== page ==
Gentlemen, for the past six months I’ve alluded to my new project Traditional Man, run a banner for it in the ad tower, and put a fixed-position spot for it on the front page. However, I haven’t announced it in the form of a conventional blog post, so I’d like to beg your indulgence one more time and then I will leave the topic alone as I realize its appeal is rather limited.
The site was unveiled on Christmas Day, and it will build slowly and branch off in unforeseen ways, as with any organic thing. At 25 posts the overarching themes will become clearer, even more so at 50, and a year from now, with 100 posts, the site should be a useful guide for knowing, strengthening and managing yourself at this particular moment in time, and a positive community for men.
Yesterday I put a post on Tom Davis, which whom the other night I had another epic conversation via phone about society and spiritual matters. He has really become a kindred spirit, and is one of the people from New York I miss the most. Tom elaborates on his spiritual views, which he expressed here in our lengthy Q&A posted last spring. He gives a nice terse summary of knowing God from within that should offer food-for-thought for any open-minded agnostics out there who may be reading this.
His words are something along the lines of this passage from the book “In Search Of The Primordial Tradition & The Cosmic Christ,” by Father John Rossner, Ph.D.:
It is from such primal and universal psychic and/or mystical experiences that the “cosmogenic” and “soteriological” myths and legends embodying tales of healing, immortality, resurrection, ascension and apotheosis of gods and heroes, or other forms of transcendence of bodily death or transformation of consciousness, have arisen in ancient religions, among them Christianity, and cultures. The Primordial Tradition is thus not merely an ancient system of belief and practice to be found in its entirety in any one or several historical cultures. It is, rather, a whole set of archetypical realities waiting to be discovered, at the highest reaches of the human consciousness, by all people. Similarly the lost esoteric Christianity, which often seems to elude ordinary modern practitioners of organized, “exoteric” forms of the Christian religion, is to be found — like Jesus’ description of the Kingdom of God itself — deep within the psyche (soul) of the seeker.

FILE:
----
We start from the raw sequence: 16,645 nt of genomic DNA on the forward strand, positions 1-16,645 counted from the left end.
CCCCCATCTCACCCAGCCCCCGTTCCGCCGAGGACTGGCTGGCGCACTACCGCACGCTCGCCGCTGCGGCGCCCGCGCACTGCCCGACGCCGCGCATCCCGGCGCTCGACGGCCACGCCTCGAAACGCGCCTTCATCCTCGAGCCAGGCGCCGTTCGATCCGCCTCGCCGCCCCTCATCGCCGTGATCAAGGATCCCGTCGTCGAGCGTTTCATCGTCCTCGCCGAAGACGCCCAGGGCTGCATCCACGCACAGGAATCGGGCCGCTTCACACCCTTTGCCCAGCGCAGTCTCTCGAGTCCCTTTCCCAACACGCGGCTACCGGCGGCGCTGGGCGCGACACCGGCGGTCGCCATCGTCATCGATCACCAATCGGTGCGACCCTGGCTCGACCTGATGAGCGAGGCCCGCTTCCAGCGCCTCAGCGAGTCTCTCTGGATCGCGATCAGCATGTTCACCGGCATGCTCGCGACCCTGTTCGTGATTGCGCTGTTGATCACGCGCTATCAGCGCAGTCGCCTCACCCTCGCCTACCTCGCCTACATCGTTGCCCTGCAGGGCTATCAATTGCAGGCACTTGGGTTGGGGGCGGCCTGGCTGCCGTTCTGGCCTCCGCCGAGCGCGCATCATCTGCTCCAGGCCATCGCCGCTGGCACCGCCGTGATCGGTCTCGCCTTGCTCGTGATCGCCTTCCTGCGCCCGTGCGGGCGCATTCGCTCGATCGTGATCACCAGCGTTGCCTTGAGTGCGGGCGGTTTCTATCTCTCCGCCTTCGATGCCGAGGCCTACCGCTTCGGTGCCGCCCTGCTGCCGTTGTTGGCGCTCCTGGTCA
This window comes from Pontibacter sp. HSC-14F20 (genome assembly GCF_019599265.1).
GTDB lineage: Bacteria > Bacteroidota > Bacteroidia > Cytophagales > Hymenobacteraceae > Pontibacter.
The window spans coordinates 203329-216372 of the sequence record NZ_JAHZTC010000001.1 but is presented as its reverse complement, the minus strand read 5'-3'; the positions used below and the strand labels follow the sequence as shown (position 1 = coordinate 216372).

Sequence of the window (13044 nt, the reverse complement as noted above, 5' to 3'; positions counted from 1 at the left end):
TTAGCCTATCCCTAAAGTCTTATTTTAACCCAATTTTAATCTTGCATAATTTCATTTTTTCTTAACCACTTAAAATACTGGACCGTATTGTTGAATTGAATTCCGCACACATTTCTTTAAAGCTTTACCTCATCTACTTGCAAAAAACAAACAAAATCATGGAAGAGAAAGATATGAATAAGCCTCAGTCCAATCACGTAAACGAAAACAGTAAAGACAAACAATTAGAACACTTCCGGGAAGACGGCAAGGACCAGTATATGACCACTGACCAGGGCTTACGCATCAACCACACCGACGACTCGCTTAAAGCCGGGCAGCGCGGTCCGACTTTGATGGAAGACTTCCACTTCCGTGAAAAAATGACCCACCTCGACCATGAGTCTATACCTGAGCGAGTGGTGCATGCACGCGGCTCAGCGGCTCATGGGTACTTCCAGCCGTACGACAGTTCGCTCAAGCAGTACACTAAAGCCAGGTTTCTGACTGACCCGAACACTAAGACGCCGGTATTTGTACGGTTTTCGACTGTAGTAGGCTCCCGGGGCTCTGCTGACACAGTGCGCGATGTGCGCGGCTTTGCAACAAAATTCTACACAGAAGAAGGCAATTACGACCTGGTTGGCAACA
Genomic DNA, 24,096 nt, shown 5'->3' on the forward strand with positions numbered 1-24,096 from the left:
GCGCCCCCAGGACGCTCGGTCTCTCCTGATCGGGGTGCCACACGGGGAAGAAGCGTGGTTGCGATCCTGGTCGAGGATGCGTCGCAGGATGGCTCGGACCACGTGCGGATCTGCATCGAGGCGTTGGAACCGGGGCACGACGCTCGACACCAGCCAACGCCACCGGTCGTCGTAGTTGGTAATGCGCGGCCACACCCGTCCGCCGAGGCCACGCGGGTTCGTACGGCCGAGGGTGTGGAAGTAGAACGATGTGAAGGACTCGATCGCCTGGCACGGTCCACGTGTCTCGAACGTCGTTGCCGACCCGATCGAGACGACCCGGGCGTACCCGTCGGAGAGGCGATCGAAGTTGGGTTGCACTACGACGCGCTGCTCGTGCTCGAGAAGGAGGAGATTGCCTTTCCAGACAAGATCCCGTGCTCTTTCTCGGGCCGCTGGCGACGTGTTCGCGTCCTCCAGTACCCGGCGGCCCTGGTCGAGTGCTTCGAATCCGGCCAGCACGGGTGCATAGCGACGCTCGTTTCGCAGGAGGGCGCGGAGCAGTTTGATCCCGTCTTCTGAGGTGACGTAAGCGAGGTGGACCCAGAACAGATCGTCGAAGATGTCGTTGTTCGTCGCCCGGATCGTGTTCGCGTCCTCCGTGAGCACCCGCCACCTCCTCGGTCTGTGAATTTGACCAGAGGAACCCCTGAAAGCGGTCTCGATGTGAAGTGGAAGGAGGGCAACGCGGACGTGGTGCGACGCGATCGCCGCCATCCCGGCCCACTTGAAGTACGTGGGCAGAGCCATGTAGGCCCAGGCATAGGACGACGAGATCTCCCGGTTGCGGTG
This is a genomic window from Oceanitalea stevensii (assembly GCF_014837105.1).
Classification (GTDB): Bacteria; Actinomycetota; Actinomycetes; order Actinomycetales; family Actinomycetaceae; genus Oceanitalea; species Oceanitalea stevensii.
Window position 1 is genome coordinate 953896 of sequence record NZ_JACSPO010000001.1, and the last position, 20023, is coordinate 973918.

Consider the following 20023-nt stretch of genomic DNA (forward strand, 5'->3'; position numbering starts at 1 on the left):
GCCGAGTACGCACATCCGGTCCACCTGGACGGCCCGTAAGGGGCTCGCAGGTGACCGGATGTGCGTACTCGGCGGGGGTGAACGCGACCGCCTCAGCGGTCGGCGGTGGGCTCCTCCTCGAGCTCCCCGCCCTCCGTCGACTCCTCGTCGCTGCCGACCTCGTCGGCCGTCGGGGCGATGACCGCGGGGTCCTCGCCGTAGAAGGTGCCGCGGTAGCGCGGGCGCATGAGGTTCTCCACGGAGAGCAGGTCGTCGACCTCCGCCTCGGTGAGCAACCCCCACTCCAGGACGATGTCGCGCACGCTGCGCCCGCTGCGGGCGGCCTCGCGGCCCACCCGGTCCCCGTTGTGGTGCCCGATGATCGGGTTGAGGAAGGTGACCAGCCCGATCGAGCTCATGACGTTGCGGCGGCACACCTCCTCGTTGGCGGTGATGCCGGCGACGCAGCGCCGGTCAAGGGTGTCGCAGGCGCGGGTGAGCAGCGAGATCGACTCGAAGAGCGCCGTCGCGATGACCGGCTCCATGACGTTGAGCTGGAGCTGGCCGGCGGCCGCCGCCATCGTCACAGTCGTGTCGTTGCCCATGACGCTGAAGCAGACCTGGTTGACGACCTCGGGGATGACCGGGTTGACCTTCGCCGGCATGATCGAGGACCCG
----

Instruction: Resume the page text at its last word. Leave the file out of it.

A number of you have reached out offering to contribute to Trad-Man, and I’d like to put out the call once more as I see myself more as the editor and organizer of this far-reaching project. If you have expertise in areas of fitness, nutrition or herbal supplements; mythology or philosophy; or have life lessons and tales of traditional masculine virtues such as honor, valor and wisdom, please reach out to me. Peace be with you, brothers. — CHRISTIAN CHENSVOLD